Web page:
Hidden treasures along the Volterrana road

Helmut König wrote a message on our main Facebook Page, Visit Tuscany, asking for help:
May I ask you to tell us more about this place near San Gimignano. Unfortunately I have no details. Just some really impressive pictures from the area around the chapel.
[Photo Credits: Helmut König]
[Photo Credits: Helmut König]
If you stop to think that just in Siena there are 82 churches and in Florence 202, you immediately understand how hard can be to identify a small parish church located somewhere in the countryside around San Gimignano. Even if the task was difficult, we decided to take on this challenge and we began to show Helmut's photo to friends and colleagues. We did not know if we would find the solution any time soon, but after few days we finally had a name: Parish church of Saints Ippolito and Cassiano in Conèo. The "Pieve dei Santi Ippolito e Cassiano" is a Catholic church located in Conèo, a small town in the Colle di Val d'Elsa area, not so far from Siena. The building is completely isolated and it's set on the edge of a natural elevation. The scenery is wonderful and the small church is very romantic. We can see why Helmut was so impressed!
[Photo Credits: Josep Cors]
[Photo Credits: Josep Cors]
The church has a distinctive bicolour facade (which is quite common in the area of Siena and Volterra) and originally the building had three naves and three apses, but nowadays it has just two naves. Probably, the foundations date back to to the mid-twelfth century but it was completed between the late twelfth and early thirteenth century.
[Photo Credits: robe&lore]
[Photo Credits: robe&lore]
The role of the church grew greatly during the twelfth century. The economic rents of the church were good, thanks mainly to the cattle fairs that were held in the valley, but this incomes were very unstable, partly because the people who lived in this area did not guarantee stable revenues during the tithes. During the fifteenth century the church was gradually abandoned to its fate. Between the seventeenth and eighteenth century the patronage of the parish was assigned to the Lords of Picchena; this noble family did not take care to restore the complex and the consequence was that on April 12, 1719 the baptismal font was transferred to the abbey of Conèo, as well as the parish functions. There's an inscription that mention a partial restoration made in 1741, but only in 1982, more than 200 years later, it was possible to restore the entire building thanks to the funding of the Monte dei Paschi di Siena bank.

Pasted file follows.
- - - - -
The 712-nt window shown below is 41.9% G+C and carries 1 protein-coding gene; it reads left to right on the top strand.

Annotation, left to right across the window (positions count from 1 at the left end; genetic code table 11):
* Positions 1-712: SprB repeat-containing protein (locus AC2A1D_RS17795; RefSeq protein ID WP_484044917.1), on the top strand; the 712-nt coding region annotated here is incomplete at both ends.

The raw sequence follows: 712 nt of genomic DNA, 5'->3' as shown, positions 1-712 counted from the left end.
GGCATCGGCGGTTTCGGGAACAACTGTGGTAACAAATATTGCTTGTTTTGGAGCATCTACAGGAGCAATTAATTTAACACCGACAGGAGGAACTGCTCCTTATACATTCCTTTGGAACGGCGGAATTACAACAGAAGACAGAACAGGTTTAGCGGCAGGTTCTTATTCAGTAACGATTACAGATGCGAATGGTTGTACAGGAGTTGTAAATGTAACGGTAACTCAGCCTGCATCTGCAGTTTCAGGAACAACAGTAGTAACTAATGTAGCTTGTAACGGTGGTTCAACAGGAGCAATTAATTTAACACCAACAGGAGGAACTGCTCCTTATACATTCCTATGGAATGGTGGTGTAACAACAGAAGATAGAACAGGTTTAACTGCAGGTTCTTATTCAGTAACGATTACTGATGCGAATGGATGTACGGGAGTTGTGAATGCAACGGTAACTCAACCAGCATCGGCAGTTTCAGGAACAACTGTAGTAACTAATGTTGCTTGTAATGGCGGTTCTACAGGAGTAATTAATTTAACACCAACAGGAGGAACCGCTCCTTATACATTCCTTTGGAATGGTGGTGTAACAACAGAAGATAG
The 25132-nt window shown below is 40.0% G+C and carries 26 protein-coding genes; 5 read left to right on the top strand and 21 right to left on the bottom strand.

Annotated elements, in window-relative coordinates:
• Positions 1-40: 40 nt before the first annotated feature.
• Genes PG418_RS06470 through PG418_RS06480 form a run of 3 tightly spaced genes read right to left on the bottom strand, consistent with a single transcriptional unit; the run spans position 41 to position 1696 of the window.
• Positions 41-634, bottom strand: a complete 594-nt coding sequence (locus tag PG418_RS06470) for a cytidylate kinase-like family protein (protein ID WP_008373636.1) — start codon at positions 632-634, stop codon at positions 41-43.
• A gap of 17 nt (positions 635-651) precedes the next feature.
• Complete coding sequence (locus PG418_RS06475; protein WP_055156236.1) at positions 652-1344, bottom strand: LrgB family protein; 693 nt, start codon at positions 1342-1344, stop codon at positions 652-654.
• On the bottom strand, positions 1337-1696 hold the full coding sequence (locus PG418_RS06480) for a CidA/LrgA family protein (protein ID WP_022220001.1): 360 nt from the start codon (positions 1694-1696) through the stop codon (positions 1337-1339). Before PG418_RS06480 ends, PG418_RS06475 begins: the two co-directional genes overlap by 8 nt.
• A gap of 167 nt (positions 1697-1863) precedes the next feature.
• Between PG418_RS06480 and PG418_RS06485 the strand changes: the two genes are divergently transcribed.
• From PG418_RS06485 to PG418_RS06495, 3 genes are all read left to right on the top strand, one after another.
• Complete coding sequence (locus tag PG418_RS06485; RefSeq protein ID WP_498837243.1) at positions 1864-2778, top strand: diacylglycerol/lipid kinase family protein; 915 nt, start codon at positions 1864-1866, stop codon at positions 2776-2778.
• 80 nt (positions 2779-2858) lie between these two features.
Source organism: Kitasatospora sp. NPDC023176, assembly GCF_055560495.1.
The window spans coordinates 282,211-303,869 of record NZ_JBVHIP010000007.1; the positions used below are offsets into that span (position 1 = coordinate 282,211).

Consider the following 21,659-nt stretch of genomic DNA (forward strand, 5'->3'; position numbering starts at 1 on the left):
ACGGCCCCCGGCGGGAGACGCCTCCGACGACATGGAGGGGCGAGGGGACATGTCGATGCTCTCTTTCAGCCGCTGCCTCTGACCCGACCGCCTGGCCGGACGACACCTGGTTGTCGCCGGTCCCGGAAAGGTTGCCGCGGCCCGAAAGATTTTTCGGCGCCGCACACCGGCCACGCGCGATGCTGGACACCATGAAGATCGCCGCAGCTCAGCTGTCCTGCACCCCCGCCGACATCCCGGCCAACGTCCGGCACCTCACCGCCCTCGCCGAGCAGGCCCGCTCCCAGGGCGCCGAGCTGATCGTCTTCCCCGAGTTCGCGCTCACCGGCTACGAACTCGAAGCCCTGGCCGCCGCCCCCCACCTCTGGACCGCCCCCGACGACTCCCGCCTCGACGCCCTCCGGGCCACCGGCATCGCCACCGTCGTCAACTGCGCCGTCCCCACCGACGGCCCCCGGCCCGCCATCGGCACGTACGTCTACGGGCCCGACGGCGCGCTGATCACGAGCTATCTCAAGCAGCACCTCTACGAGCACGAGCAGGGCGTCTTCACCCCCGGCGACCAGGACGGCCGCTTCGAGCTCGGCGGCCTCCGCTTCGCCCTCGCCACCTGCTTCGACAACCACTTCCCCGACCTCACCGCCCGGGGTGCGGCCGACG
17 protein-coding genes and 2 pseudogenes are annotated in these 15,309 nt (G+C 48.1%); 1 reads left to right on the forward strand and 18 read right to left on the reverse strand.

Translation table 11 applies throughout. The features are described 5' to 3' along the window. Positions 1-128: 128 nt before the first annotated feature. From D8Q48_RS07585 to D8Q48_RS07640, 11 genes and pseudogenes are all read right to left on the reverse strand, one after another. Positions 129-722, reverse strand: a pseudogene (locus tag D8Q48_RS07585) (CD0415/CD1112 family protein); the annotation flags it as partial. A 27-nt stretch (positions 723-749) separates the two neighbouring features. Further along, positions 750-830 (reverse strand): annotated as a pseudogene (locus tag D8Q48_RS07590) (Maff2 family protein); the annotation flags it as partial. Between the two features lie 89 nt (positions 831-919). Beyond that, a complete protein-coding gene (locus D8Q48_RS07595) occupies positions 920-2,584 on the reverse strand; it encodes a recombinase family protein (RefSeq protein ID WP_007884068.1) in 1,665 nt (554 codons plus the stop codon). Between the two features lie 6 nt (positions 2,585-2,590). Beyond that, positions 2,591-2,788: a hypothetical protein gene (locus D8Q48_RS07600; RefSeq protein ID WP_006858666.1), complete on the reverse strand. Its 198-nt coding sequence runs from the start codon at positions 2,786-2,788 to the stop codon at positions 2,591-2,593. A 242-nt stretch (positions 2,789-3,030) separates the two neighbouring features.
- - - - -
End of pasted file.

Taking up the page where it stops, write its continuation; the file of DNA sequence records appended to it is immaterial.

[Photo Credits: Helmut König]
[Photo Credits: Helmut König]
It is possible to reach this place travelling along the SR68, also known as Volterrana, a winding road that crosses the delightful Tuscan hills. Along this route there are a few good stops, such as Volterra, Colle Val d'Elsa and, obviously, the lovely parish church Saints Ippolito and Cassiano. From the SR68 you have to take a secondary road that leads to the parish church of Saints Ippolito and Cassiano in Conèo. The church is close to Campiglia dei Foci hamlet, from where you can admire the skyline of the Manhattan of middle ages, San Gimignano. There is so much to discover along the SR68 road but you can complete this itinerary in a day, without too much hurry. Insider Tip: do you know that you can visit this church also while you are on a pilgrimage along the Via Francigena? You just have to make a detour of 1 km during the LEG 10 between San Gimignano and Monteriggioni! Read more about this walking trail on the Via Francigena official websitehttp://bit.ly/LEG10Francigena
The view traveling from Campiglia dei Foci to Castel San Gimignano: the Via Francigena (gravel road) and the parish church on the left, in the distance.
The view traveling from Campiglia dei Foci to Castel San Gimignano: the Via Francigena (gravel road) and the parish church on the left, in the distance.
We would like to thank Helmut, because his message gave us the opportunity to discover a charming forgotten parish church and to share with all of you this secret! Have you discovered a hidden treasure during your trip to Tuscany? Share it with us in the comments!